I wasn't at all sure I was going to finish Elizabeth Kubler-Ross's book, The Wheel of Life: A Memoir of Living and Dying when I started it.  Kubler-Ross is best known for her work on the five stages of grief, and if her writing is any indication, the woman did not lack for confidence.  It probably helped her as a psychologist and researcher, but as a writer, especially one of memoir, a little humility sometimes goes a long way.  Within the first pages of The Wheel of Life, I found myself craving a lot more humility from the writer, something the book never quite delivers. 

But in some ways, Kubler-Ross's story is so full of obvious virtues, it's easy to forgive its tone.  She writes about volunteering to rebuild villages in Poland after World War II as a young adult, visiting gas chambers and touring a Holocaust facility, and meeting one survivor who lost her entire family there, who told her, "There is a Hitler in all of us."  These stories, and the ones that come later about Kubler-Ross's ground-breaking work with people who were dying, feel so important, so educational and full of compassion, and I feel grateful to have learned so much while reading about one woman's life.   

The thing I didn't expect is how the book and Kubler-Ross's life swerve into psychic territory.  I won't say any more about it, so I don't spoil anything if you read it, except I don't know why a book about a psychologist who examined what dying people could teach us about life for a living shocked me when it veered into the world of spirits, but it did.  It also amused me.  (Life!!) 

I don't quite recommend the book, per say, but if only to learn about the too-recent past where we institutionalized people with physical deformities and treated psychiatric patients with cruel ignorance, I'm glad I read it.  These were practices Kubler-Ross felt strongly needed to change. Her medical interactions, at least those recorded in the book, put the primacy of people's emotional life at the center of her focus, and that is something this Pisces lady can get behind.  (Hello, watery depths!) 

The other thing I loved about the book was how aphoristic it could sometimes be regarding spiritual matters.  For someone who grew up going to church, who believes strongly in the undercurrents of grace that carry us all along, I found Kubler-Ross's intensity a welcome visit to some forgotten themes in my life, or a welcome fervor piling onto convictions of my own.

The following quote comes from a passage about a woman whose child is born blind, a woman who has been encouraged to put the otherwise healthy child in an institution (the practice at the time). Kubler-Ross tells the woman to keep the child and send her to school.  She writes:

"Obviously, I could not offer any miracles that would return her daughter's eyesight, but I did listen to her troubles.  And then when she asked what I thought, I told this mother, who wanted so badly to find a miracle, that no child was born so defective that God did not endow him with a special gift.  'Drop all your expectations,' I said.  'All you have to do is hold and love your child like she was a gift from God.'

'And then?' she asked.

'In time, He will reveal her special gift,' I replied.

I had no idea where those words of mine came from, but I believed them...Many years later, I was reading a newspaper when I noticed an article about Heidi...All grown up, Heidi was a promising pianist....I wasted no time looking up her mother, who proudly told me how she had struggled to raise her daughter.  Then all of a sudden, Heidi developed a gift for music.  It just blossomed, like a flower, and her mother credited my encouraging words.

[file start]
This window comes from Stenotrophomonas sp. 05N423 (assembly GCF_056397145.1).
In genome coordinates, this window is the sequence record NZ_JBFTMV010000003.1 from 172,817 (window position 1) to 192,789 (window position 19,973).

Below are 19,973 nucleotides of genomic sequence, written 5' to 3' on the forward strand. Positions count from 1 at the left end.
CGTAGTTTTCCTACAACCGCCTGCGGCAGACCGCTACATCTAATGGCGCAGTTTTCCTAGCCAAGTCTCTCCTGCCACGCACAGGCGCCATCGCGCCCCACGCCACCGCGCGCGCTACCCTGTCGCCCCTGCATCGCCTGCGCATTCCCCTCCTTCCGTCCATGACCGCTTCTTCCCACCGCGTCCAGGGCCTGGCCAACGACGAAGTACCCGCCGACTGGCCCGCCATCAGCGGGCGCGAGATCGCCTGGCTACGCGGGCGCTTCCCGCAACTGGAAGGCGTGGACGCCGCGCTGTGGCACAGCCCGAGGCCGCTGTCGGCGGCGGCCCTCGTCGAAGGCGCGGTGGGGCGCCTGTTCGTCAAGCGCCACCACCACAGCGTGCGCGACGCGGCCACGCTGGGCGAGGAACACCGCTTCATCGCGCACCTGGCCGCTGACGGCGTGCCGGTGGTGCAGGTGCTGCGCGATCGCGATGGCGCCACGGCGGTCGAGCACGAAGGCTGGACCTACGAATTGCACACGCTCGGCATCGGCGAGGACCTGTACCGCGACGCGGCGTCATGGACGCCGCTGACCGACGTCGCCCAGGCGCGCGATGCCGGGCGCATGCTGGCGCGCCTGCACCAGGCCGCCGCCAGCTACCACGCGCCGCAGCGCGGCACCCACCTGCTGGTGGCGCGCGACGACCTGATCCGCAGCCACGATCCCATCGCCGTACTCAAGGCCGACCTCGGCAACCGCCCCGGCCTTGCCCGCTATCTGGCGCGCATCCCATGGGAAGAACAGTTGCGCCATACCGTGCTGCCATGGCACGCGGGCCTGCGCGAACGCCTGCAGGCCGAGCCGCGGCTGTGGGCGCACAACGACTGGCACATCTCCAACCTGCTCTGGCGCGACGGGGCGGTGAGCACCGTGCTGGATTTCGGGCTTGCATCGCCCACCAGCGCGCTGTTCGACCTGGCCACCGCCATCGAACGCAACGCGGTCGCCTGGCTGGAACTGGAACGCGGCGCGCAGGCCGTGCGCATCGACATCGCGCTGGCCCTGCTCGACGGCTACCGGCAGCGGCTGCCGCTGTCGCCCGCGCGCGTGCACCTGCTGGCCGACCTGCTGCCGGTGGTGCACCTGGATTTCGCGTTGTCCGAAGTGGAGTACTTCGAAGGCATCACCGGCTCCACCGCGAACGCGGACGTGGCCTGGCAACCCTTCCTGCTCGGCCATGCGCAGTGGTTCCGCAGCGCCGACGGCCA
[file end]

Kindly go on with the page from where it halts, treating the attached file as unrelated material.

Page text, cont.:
'It would have been so easy to reject her,' she said. 'That's what the other people told me to do.'" 

I know the topic of divinity is sensitive for a lot of people, and it's hard to do justice to spiritual discussions on the internet (or in any kind of writing, for that matter), but I love the confidence Kubler-Ross showed when a panicked mother consulted her, and also the extreme, daring compassion she offered as a medical professional.  I also happen to agree with this philosophy of child-rearing.  We don't all need to be good at everything.  We really only need to be good at one or two things.  We can help each other out with the other things.  That's how community works.  I'm not saying I practice this perfectly, but the older I get, the more I prefer to watch wildness unfold. 

Speaking of wildness, RIP Jim Harrison, the man whose prose knew no end of meat, drinking, and poetic, comic truth-telling.  Who will write about prostitutes and bird-hunting on the same pages now?  It won't be me, but Harrison's stunning 1988 Dalva may have changed my life.  I may forever remember discovering his novellas and reading about dog-training and wood-splitting and achy tangled relationships, as I sat against a window in bed, chilled beneath the hooded sweatshirt I had borrowed from my new boyfriend, Tim. 

This not-so-recent but well-written story from Outside magazine is a great primer on Harrison for those who desire one.  At the end of it, Harrison says something that feels so true about being an artist-wilderness-type, and that is he gave up all kinds of opportunities to keep going "outside."  He needed to be able to wander and roam, something that takes time and patience and for him could not be comfortably fit into an academic environment. 

Every time I try to lure Samantha to the car for an errand lately, I am coaxed up our hill and around the neighborhood by her.  Sometimes she sits on strangers' stoops.  Other times we sneak up on rabbits.  Often she picks up sticks and rocks and leaves, not to collect them but simply to handle them.  Yesterday, she identified a robin on her own with glee, and today she stood in front of one and offered it a guileless, "Hi."  I also had to beg her not to sit in thawing, muddy ivy, and I don't think a single plane has passed overhead without her hearing it long before it appears.  This girl is awake and aware and wants to range.  I can't believe I'm surprised.